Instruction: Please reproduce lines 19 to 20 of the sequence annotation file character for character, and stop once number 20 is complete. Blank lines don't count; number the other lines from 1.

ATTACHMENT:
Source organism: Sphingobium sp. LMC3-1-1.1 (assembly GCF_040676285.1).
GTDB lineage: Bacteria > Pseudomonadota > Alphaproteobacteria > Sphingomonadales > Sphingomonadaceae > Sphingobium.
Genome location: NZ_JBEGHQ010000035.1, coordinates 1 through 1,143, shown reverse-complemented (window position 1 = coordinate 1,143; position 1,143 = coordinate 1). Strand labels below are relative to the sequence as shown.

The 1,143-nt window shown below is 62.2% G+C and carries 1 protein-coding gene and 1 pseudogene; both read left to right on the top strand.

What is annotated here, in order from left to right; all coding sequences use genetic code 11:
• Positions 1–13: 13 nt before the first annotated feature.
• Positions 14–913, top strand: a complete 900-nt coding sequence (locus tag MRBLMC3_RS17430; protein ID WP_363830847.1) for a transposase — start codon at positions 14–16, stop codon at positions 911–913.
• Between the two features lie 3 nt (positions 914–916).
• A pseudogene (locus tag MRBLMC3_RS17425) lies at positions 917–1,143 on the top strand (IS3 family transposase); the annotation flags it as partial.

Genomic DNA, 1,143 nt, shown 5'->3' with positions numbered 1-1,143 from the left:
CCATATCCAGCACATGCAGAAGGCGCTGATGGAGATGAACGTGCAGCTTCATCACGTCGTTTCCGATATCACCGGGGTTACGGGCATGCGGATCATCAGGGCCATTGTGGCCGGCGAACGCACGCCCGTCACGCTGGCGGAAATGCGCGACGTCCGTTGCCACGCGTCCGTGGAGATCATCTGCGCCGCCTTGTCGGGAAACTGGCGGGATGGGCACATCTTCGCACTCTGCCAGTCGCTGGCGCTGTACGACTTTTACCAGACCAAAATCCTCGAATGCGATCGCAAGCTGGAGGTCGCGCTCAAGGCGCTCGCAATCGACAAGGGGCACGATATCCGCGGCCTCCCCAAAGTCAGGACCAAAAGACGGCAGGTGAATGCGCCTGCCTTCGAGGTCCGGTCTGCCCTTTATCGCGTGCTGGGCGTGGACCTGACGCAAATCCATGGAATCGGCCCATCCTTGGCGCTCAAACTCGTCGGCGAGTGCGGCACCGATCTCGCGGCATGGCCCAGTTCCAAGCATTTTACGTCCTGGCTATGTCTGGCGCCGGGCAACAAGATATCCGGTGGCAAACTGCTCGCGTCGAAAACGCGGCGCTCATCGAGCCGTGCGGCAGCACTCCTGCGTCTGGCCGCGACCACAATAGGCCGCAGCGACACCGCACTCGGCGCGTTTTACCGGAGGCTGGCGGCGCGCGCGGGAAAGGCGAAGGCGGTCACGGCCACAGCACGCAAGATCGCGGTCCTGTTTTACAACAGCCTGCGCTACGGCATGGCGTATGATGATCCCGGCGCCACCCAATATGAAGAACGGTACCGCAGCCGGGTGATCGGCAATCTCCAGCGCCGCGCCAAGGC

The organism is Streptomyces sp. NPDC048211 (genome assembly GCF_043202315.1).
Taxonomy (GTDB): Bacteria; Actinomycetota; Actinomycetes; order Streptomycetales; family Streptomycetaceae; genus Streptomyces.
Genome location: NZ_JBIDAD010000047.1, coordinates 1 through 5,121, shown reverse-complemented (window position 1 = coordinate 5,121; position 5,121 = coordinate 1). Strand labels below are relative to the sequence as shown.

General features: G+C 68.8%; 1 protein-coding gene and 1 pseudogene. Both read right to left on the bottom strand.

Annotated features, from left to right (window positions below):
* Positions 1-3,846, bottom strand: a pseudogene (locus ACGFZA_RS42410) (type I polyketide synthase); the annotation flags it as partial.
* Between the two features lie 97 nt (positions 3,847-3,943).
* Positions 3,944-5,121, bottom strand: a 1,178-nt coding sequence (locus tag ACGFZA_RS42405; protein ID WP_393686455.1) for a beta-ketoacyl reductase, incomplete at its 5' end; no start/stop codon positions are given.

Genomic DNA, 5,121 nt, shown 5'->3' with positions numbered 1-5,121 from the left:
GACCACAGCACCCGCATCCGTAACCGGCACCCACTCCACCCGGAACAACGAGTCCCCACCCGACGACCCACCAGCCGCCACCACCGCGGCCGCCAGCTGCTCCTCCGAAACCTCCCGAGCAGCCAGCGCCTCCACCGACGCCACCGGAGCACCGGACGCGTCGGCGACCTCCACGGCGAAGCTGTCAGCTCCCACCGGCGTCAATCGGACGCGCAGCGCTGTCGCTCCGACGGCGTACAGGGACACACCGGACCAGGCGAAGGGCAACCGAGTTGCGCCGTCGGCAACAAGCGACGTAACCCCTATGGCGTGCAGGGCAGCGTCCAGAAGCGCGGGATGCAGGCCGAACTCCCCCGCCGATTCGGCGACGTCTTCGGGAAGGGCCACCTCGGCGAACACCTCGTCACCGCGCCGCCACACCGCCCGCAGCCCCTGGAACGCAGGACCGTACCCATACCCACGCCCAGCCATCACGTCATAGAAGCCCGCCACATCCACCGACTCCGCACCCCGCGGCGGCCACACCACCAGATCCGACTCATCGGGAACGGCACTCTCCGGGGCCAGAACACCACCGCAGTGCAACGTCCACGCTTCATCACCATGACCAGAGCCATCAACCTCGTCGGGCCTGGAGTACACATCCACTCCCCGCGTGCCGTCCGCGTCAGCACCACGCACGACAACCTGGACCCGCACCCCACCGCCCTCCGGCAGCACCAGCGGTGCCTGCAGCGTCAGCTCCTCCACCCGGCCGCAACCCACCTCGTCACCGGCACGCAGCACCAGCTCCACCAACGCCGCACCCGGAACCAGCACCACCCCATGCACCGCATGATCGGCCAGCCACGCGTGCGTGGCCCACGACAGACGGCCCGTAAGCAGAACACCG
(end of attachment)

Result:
* Positions 3,944-5,121, bottom strand: a 1,178-nt coding sequence (locus tag ACGFZA_RS42405; protein ID WP_393686455.1) for a beta-ketoacyl reductase, incomplete at its 5' end; no start/stop codon positions are given.

Genomic DNA, 5,121 nt, shown 5'->3' with positions numbered 1-5,121 from the left: